Hunter Biden could soon face charges due to alleged illegal tax filings

by Jacob Fuller

Savannah Hulsey Pointer, FISM News

Hunter Biden may soon face prosecution for suspected unlawful tax deductions, according to reports.

The reports come as House Republicans — led by Rep. James Comer (R-Ky.), chairman of the House Oversight and Accountability Committee — continue to probe the actions of President Joe Biden’s son and if the president engaged in criminal efforts to profit from his position and protect his son.

According to a report by The New York Times, David Weiss, the United States Attorney for the District of Delaware and a 2017 nominee of then-President Donald Trump, is nearing a decision on whether to prosecute Hunter on charges relating to his late filing of tax returns in 2016 and 2017 and possible false claiming of at least $30,000 in business expenses.

The report digs into the improper behavior and allegations of illegality surrounding the president’s son, as well as how top conservatives are attempting to link the president to his son’s alleged unlawful actions. However, while investigations have revealed contact between Joe Biden and his son regarding the latter’s business activities — such as when the president learned about his son’s board seat at Burisma and called to say, “I hope you know what you are doing — the full scope of investigations has yet to provide Republicans with the smoking gun they seek, according to The New York Times.

Weiss, for example, is allegedly considering charging Hunter with lying on a U.S. government form he filled out in 2018 to purchase a firearm. His claim that he was not using drugs could be called into question based on potential witnesses, but such a charge is rarely prosecuted unless it is part of a bigger inquiry.

According to The New York Times, Hunter’s attorneys have provided the Justice Department with proof that the United States Attorney’s Office in Delaware has never brought a stand-alone firearms prosecution for lying about drug use.

Hunter was reportedly reminded by his accountant, Bill Morgan, that he needed to file his 2017 personal and corporate tax forms, for which he owed more than $800,000, on Oct. 12, 2018, which was reportedly the same day Hunter purchased the firearm.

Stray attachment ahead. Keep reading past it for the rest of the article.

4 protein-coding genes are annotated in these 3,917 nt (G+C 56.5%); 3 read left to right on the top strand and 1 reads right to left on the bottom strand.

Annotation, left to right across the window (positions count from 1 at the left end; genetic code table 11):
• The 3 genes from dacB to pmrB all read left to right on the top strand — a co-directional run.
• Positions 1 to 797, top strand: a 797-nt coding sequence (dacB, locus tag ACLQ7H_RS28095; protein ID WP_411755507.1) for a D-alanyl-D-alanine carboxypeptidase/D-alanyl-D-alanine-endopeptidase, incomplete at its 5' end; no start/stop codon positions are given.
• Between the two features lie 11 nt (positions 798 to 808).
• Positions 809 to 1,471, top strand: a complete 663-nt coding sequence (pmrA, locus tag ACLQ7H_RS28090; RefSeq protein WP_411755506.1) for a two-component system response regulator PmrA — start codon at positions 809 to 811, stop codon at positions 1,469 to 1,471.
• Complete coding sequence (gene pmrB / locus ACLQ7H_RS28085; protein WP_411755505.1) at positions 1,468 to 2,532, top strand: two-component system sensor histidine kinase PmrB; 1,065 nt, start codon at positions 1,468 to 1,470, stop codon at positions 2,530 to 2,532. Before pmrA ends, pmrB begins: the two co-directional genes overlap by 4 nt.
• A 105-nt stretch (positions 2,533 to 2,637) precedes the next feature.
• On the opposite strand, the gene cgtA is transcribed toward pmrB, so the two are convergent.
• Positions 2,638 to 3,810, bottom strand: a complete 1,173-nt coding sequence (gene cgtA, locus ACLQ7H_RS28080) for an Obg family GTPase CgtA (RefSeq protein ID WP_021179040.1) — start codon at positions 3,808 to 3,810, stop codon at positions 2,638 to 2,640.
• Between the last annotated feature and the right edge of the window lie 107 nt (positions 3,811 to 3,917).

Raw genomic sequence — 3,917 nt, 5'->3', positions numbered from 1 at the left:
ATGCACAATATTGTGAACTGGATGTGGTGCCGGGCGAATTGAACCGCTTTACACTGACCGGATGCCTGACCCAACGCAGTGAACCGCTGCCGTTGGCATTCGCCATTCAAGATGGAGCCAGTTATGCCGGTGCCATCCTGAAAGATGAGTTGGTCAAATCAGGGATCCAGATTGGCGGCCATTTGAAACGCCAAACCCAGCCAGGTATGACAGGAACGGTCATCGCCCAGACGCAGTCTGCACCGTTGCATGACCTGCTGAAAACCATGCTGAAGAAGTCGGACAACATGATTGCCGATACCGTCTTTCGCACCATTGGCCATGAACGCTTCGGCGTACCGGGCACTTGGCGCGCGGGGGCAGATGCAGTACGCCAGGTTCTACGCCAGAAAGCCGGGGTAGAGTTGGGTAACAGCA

Morgan attempted to catch Hunter’s attention after being ignored, pointing out that he also needed to complete his 2016 tax returns. Morgan informed Hunter that the IRS had directed the State Department not to renew Morgan’s passport due to outstanding tax liens. However, according to the newspaper, Weiss’ ability to punish Hunter for not paying his taxes was hampered when Hunter borrowed the required $2 million and paid the IRS the full amount owed.

While many allegations may be difficult to prosecute, the new information provides Republicans with extra ammunition in their efforts to accuse and impeach the president. Hunter’s ties to Ukraine and China are well documented, with his position on the board of Ukrainian energy giant Burisma and a former involvement in a Chinese government-linked company being two instances. However, such contacts with the president himself had proven more difficult to substantiate.

Hunter Biden has been the subject of various investigations in recent years. In addition to the ongoing federal investigation, Hunter Biden was also the subject of an investigation by the Senate Homeland Security and Governmental Affairs Committee and the Senate Finance Committee. The committees were investigating Hunter Biden’s business dealings in Ukraine and China, and whether his foreign business connections presented a potential conflict of interest for his father, then-Vice President Joe Biden. The investigation was criticized by Democrats as politically motivated and a distraction from impeachment proceedings against President Trump.

Hunter Biden has consistently denied any wrongdoing and has said none of his business dealings were illegal. He has also said that he did not use his father’s position to gain access to foreign business opportunities.

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